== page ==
Together for a more equal IHME


The publication of IHME’s Equality Strategy launches the Festival’s efforts to focus on diversity and to promote equality.

This strategy work was prompted by the contradiction between the subjects addressed by artworks and art institutions’ own practices. Even though contemporary art deals increasingly, for example, with social and political problems ranging from migrations to gender politics, the principle of social justice is not necessarily being enacted in institutional practice.

How can art organizations take participation by different population groups into account in planning their organizational structures and practices? How can colonizing and sexist discourses be deconstructed? And how can economic inequality be reduced, thereby counteracting the homogenization of the international artworld – halting a development that has led to fewer and fewer people being able to afford to be artists? The strategy now being published seeks to provide answers to these questions and more.

IHME is one of the artworld actors who met at the end of 2017 to begin work on a strategy to implement gender equality, antiracism and fair labour practices in their own organizations. Also taking part are Baltic Circle International Theatre Festival, EMMA – Espoo Museum of Modern Art, Frame Contemporary Art Finland, Goethe-Institut Finnland, Helsinki International Artist Programme HIAP, Helsinki Art Museum HAM, Kiasma Museum of Contemporary Art/National Gallery, PUBLICS, Upeart and IHME funder Kone Foundation. The actors were convened by the artist Terike Haapoja.

The Strategy – A first step

“The equality strategy is the first step in work that we hope will, before long, lead to as many people as possible being able to take part in cultural life in as many roles as possible,” says IHME Executive Director Paula Toppila. She emphasizes that the entire sector has to commit to these goals in order to make change possible. “We at IHME are committing ourselves to these measures, but it would be wonderful if as many people as possible in the sector were to employ these emerging strategies. We have the tools, but the most important thing is discussing and sharing experiences, since it is from these that we learn the most,” she adds.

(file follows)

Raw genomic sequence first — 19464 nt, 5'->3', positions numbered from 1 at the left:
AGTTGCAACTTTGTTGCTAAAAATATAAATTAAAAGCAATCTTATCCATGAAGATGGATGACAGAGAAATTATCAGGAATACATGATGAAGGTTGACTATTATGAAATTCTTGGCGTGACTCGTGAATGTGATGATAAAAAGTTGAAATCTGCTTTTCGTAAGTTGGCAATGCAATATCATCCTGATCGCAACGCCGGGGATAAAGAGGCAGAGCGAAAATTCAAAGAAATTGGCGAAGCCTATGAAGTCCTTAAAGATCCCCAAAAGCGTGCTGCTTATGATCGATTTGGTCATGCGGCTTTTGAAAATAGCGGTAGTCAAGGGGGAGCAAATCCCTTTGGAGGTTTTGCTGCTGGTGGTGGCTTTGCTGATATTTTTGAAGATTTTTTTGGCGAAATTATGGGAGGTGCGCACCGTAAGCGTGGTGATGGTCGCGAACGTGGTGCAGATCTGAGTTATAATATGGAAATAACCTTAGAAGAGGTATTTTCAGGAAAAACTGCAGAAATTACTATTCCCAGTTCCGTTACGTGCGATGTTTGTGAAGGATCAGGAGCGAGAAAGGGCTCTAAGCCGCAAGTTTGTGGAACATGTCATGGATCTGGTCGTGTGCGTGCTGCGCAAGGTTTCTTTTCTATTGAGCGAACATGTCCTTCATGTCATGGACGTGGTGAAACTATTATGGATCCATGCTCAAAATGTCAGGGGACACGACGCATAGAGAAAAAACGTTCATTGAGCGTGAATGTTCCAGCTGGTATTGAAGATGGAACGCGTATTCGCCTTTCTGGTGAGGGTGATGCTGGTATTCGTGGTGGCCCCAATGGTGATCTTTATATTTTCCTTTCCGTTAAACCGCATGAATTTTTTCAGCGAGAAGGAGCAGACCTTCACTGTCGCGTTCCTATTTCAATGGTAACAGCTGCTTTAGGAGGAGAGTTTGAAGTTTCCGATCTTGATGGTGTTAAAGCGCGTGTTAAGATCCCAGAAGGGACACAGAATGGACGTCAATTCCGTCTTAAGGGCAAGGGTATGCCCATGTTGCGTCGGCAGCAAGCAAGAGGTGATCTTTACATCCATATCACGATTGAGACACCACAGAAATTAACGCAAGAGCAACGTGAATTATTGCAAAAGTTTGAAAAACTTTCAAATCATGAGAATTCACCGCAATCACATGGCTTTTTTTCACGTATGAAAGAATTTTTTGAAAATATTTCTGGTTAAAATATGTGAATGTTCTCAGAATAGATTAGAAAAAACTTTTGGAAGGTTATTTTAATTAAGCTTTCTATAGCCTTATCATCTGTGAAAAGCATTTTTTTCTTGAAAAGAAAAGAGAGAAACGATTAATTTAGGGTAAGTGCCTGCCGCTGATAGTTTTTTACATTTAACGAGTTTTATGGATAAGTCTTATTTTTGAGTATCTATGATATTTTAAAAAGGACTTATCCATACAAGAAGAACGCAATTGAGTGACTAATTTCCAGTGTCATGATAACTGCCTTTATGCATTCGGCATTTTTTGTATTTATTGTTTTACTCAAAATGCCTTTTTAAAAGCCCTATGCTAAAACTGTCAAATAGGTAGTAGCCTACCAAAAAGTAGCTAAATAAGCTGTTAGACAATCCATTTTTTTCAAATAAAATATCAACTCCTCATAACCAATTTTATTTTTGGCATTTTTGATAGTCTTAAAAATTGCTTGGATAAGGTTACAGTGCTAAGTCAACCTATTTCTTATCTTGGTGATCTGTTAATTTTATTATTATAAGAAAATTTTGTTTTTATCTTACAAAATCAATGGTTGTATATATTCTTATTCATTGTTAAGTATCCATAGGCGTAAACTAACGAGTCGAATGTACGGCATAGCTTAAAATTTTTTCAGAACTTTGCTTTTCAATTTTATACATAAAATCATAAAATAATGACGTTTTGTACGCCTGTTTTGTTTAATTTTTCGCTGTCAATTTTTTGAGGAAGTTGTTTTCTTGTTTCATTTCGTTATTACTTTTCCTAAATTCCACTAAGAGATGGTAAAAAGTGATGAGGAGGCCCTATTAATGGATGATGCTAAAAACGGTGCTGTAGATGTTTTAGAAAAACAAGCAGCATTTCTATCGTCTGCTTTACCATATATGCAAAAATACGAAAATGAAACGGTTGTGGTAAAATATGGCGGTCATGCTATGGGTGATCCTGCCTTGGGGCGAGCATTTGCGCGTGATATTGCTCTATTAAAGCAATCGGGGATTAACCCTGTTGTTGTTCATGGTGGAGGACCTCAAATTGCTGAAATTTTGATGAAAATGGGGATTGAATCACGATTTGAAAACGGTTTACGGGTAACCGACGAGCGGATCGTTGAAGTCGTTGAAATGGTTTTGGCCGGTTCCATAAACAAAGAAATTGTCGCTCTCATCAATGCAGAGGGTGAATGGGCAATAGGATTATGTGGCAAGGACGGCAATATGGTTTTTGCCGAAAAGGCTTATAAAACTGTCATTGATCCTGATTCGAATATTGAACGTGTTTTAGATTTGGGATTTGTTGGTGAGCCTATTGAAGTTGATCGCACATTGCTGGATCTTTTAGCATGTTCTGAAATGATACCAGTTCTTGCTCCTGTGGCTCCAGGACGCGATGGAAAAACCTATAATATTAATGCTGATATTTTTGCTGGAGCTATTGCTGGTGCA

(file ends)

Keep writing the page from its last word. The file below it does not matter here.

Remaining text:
Toppila does not believe that barriers to equality will be removed overnight. “These issues will never be dealt with once and for all; we have to learn by our mistakes. We also have to find time in our everyday work to take equality into account in all our planning, and this will often require training of staff and consulting specific groups, along with budgeting for equality.”

Forward together

IHME’s equality strategy has been published in its entirety here and is open to all for comment. You can give us feedback on how well we have succeeded in putting our principles into practice, either anonymously via the feedback form or by e-mail to:

IHME also offers audiences opportunities to influence its behaviour on its Client Panel, which has been active since 2012. The IHME Panel is a discussion forum that usually meets 2–3 times a year. Panellists are asked their views, for example, to support the Festival’s programme, communications and client services. You can join in by contacting Cultural Producer Päivi Matala (